Twitter Forecast: Ad Revenues Will Surge, To Reach $400M By 2013: eMarketer
Long criticized for its immature ad strategy, Twitter is expected to rapidly expand ad revenues in 2011 and beyond, according to a new forecast from eMarketer.
This year, Twitter will see ad revenue grow 210% to $139.5 million -- up from just $45 million in 2010, eMarketer estimates.
By 2013, meanwhile, eMarketer estimates worldwide ad revenues at Twitter will reach nearly $400 million.
"Since their debut in April 2010, Twitter's Promoted Products have proven successful in the U.S.," eMarketer principal analyst Debra Aho Williamson explained. "Marketers have seen solid engagement rates with Twitter advertising -- in some cases better than those on Facebook -- despite Twitter's relatively smaller audience."
Earlier this year, Twitter reported that 80% of advertisers return to use the products again, while the average engagement rate for Promoted Tweets is between 3% and 5%.
Optimistic though it is, eMarketer's Twitter outlook has actually been revised downward from earlier this year -- a result of Twitter's slower-than-expected rollout of several ad offerings, including ad sales offices in markets outside the U.S. and a platform for advertisers to buy ads on a self-serve basis.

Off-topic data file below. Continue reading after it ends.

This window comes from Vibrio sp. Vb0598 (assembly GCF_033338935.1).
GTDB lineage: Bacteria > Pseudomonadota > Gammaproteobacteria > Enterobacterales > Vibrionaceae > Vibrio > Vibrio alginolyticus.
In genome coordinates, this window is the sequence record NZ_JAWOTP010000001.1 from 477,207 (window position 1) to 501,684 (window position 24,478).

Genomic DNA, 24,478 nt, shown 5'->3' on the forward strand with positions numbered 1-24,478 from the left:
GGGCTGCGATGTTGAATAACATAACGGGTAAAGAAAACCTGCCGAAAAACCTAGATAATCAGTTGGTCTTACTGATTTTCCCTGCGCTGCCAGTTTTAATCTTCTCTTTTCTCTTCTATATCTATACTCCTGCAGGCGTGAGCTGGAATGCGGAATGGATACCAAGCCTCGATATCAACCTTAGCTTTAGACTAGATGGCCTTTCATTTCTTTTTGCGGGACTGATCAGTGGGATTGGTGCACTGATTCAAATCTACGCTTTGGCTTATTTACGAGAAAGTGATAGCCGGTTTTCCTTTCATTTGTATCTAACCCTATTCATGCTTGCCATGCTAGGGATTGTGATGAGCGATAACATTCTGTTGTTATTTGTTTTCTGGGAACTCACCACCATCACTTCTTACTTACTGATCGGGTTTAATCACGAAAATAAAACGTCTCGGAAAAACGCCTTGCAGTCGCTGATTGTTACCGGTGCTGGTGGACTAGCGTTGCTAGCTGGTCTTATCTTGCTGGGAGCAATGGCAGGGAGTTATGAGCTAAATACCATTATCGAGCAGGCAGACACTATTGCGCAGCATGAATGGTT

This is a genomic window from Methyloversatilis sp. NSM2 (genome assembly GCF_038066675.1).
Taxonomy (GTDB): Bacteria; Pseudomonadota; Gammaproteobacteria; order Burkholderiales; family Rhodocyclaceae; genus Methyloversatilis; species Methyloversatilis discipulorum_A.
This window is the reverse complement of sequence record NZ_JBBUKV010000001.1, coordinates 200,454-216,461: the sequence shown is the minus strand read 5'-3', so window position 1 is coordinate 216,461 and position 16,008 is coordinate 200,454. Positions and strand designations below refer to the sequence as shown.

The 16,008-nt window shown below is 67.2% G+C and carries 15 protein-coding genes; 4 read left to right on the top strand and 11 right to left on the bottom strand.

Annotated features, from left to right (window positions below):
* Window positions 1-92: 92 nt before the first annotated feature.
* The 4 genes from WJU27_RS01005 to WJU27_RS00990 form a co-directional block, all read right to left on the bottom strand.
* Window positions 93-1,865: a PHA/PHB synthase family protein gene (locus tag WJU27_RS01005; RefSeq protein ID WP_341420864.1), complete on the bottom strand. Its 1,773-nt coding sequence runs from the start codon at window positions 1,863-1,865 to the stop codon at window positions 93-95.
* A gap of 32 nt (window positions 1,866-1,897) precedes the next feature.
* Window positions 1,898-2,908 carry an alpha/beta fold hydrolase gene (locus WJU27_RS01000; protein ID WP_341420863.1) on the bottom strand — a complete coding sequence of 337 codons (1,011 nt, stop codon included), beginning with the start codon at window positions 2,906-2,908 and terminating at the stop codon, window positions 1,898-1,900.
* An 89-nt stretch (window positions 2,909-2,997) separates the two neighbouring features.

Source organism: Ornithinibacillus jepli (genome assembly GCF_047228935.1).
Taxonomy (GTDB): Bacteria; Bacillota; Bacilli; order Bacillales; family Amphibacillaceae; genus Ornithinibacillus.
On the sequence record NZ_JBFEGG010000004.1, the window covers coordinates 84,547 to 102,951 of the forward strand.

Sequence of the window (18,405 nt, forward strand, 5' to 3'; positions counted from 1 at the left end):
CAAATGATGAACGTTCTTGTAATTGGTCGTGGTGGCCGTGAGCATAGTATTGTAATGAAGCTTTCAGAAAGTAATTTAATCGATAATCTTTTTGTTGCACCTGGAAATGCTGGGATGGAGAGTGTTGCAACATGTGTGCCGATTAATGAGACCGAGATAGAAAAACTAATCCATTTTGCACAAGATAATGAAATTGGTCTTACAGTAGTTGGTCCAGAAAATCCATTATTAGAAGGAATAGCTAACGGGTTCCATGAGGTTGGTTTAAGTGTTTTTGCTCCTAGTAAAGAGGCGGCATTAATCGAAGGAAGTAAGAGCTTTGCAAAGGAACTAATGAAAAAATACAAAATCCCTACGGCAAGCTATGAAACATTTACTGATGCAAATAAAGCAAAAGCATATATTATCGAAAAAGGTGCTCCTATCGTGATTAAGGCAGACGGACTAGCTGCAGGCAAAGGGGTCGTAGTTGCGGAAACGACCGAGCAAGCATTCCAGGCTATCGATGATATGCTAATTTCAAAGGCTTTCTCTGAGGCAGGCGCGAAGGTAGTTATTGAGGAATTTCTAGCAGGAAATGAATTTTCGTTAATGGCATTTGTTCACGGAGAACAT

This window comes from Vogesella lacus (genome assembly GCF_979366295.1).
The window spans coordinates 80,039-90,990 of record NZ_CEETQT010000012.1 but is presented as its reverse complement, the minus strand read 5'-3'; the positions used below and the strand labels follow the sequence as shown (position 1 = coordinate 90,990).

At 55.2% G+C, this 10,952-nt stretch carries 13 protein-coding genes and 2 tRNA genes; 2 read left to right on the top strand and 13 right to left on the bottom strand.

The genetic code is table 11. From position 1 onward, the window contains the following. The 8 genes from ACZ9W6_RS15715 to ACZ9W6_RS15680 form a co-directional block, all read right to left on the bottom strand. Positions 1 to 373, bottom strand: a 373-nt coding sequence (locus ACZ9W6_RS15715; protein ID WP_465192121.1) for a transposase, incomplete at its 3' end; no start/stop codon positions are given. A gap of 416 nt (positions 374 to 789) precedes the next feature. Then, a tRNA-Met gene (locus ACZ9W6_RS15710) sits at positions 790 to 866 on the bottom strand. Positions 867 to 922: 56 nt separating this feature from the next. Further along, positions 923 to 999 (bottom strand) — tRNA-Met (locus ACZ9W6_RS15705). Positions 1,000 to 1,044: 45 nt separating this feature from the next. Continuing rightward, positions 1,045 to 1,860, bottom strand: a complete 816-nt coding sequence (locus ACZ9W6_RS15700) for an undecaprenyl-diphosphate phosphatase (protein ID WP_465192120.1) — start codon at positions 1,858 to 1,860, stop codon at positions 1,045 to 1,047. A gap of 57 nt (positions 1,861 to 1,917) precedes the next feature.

In January, eMarketer forecast that Twitter would have $150 million in ad revenue this year.
Looking ahead, however, eMarketer now expects Twitter to achieve stronger-than-expected growth in ad revenue next year. In 2012, Twitter will earn $260 million in worldwide ad revenue -- up 86.3% over 2011, according to the research firm.
International ad revenue will reach $26 million, or 10% of total ad revenue, eMarketer estimates. Previously, eMarketer forecast that worldwide ad revenue would reach $250 million in 2012.
"Twitter took several months longer than expected to start selling advertising in the UK, but more international offices are coming soon," Williamson said. "In addition, the self-serve platform has been in development for some time. When it launches, it will open up Twitter to more small and midsize advertisers."
"Twitter is looking to compete for the same advertisers that made Google and Facebook's self-serve advertising platforms smash hits," Williamson added. "Self-serve advertising accounts for about 60% of Facebook's ad revenue -- that's a pinnacle Twitter will hope to reach as well."